United Kingdom

ASK TONY: Catch 22 from Barclays' blind spot over power of attorney

My husband is 87 and in a private care home with acute dementia. I registered power of attorney (POA) in October last year.

I requested that money held in my husband's account be transferred to mine so that I can pay his care fees.

My husband was a Barclays Bank manager, so I sent the POA link to the branch where he holds his personal account.

Rejected: Barclays is refusing to transfer a husband's pension into his wife's account despite her having power of attorney

But the firm is insisting I send original documents, which is not necessary. I have sent proof of identity and other information required.

I am in my 80s and am supposed to stay indoors because of Covid. I have not had any problems with his state pension, so why is Barclays proving so difficult?

E. B., Northwood, Middlesex.

Tony Hazell replies: I am so fed up with Barclays popping up again and again in my mailbag over bereavement or power of attorney (also known as lasting power of attorney, or LPA) issues.

As you say in your letter, it is now possible to generate a unique access code from the Office of the Public Guardian via the gov.uk internet site.

This code allows banks and other organisations to view an LPA to check whether it is valid, view a summary and check who the attorneys are.

This applies to all LPAs registered in England and Wales since September 1, 2019. It means you don't have to take your documents into a branch.

But it appears that your knowledge of the system was much better than that of the Barclays branch you dealt with.

Even if the staff had not been told of this in training, or had dozed off in that particular section, the protocol on the website says that where someone cannot attend a branch it will make alternative arrangements.

A Barclays spokesman apologises and has now worked with you to ensure you are fully registered as having power of attorney for your husband and can now transfer the funds as you wish. But this should not have taken six months.

Barclays confirmed the government link for staff to view an LPA was always there but the staff were unaware of it. The spokesman has assured you it will look into training around this. You have also been sent a hamper as a goodwill gesture.

You have YOUR say 

Every week Money Mail receives hundreds of your letters and emails about our stories. Here are some of the best from our article about how we've become hooked on subscription services.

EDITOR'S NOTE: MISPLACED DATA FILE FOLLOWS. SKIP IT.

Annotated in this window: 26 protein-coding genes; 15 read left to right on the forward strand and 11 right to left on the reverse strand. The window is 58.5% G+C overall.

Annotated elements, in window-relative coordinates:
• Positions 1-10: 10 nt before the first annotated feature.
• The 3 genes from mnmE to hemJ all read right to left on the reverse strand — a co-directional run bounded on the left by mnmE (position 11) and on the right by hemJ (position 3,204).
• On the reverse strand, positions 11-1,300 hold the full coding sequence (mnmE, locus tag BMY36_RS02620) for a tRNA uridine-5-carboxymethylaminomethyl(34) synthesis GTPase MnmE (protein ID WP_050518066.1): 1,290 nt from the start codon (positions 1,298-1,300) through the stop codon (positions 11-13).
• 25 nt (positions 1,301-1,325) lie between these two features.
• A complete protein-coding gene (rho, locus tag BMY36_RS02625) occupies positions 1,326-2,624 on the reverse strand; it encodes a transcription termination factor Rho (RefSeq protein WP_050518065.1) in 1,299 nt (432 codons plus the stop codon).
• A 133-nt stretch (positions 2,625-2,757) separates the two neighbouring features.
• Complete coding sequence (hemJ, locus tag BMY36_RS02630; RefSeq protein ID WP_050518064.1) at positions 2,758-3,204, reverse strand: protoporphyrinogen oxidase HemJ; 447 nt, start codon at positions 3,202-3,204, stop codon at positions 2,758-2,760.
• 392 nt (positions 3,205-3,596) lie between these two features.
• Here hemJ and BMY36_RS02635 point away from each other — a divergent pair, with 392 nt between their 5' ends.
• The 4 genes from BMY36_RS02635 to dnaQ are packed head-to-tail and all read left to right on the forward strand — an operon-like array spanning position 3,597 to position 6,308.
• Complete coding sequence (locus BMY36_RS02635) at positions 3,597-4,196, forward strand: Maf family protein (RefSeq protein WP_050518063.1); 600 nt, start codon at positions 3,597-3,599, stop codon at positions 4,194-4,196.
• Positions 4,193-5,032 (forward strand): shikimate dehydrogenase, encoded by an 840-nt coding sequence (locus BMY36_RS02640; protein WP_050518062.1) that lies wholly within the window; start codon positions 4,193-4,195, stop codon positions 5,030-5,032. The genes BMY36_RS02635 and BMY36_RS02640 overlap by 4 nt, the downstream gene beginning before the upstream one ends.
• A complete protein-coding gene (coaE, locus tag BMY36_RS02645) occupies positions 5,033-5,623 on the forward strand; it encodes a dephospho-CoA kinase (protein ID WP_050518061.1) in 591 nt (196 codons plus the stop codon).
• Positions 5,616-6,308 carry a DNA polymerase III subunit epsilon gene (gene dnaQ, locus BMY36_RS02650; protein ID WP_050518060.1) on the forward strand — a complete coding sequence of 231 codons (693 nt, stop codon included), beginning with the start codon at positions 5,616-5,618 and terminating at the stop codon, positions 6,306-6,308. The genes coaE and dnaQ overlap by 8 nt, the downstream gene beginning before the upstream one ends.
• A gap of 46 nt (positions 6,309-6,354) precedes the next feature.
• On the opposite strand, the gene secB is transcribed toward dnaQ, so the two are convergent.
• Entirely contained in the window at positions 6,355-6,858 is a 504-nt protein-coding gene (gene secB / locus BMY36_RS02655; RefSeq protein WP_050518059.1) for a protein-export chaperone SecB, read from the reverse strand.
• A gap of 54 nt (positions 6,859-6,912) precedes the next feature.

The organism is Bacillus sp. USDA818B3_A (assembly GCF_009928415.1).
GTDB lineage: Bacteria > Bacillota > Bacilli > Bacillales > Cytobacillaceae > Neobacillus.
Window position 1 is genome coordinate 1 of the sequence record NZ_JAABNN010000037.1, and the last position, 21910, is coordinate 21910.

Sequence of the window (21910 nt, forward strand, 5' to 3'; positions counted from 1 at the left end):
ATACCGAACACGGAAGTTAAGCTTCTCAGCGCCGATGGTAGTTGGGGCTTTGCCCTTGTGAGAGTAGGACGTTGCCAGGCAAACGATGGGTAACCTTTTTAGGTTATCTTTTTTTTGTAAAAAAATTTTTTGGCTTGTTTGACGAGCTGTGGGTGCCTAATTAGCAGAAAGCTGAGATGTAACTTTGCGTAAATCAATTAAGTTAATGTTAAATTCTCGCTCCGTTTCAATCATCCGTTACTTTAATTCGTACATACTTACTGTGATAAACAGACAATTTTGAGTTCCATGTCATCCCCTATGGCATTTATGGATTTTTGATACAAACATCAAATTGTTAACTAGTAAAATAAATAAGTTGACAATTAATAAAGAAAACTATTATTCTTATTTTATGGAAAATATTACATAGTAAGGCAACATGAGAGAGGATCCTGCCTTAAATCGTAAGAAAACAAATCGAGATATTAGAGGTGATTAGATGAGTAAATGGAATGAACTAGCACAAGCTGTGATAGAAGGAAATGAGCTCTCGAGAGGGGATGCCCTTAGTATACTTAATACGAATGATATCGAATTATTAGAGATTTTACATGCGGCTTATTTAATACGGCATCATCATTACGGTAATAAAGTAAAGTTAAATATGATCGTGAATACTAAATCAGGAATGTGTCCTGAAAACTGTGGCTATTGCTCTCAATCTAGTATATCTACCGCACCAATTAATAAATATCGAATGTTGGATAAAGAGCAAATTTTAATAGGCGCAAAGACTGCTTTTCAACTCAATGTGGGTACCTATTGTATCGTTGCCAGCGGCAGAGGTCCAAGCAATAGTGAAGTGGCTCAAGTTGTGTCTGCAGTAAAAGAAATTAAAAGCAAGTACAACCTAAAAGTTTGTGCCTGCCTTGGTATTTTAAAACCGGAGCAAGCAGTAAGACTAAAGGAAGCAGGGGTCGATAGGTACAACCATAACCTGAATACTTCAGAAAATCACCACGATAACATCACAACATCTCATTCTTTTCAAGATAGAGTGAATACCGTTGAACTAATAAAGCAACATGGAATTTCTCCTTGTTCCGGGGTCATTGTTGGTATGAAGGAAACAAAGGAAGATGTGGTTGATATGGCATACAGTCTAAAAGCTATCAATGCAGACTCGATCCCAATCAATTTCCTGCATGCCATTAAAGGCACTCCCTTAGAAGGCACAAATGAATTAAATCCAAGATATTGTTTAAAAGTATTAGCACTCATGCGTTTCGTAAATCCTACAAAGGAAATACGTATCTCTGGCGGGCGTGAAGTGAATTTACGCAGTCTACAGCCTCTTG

We had a bad financial crisis in our family a few years ago. 

We got out the bank statements and cancelled all our subscriptions for magazines and everything else. Situations like that make you reappraise your priorities.

E. H., Nottingham.

Subscription companies can run their businesses from a kitchen counter and save enormously on overheads. The death knells for the High Street shops are ringing loud and clear.

O. T., Oldham.

I love subscription boxes, they are a treat to look forward to once a month. 

Bake-off boxes and gin subscriptions are the best. However, some companies will only send you tiny samples and are not so good.

R. B., Midlands.

Nothing seems to come at a fixed price any more. It's all 'only £xx a month', from cards to delivery services. 

But I'm sure many of these direct payments will increase significantly once the first one has gone through

S. D., Bradford.

It baffles me how lazy people are. Who in their right mind would pay for a food or alcohol subscription box? Just head to your local supermarket and buy some beer and vegetables.

W. B., London.

I signed up for a weekly food parcel, as I thought it was worth a try. The first few weeks were great and the service saved me from going out during lockdown. 

However, it wasn't long before items started being substituted and I cancelled soon after that.

D. B., email.

Scammers hooked me with 'free' samples 

I applied for free samples from a company on the internet. It asked me to provide my debit card details to cover postage. I haven't received any items but it has debited my Lloyds Bank account.

The company say I ordered two tubs of detox tablets and signed up for a regular travel pack. This would be laughable if it were not for the fact that I am on daily dialysis which clears toxins from my body.

When I tried to reclaim the money, Lloyds chose to believe the scammers.

C.D., Newcastle-under-Lyme, Staffs.

Tony Hazell replies: It is so frustrating when your bank chooses to side with a dodgy internet company rather than a customer they have known for decades.

You had £9.99 and £99.95 taken from your card. When you attempted to get the money back, the company provided Lloyds with 'evidence' claiming you had actually signed up to detox tablets and enrolled in something called a 'monthly auto-ship program'. Note the American spelling.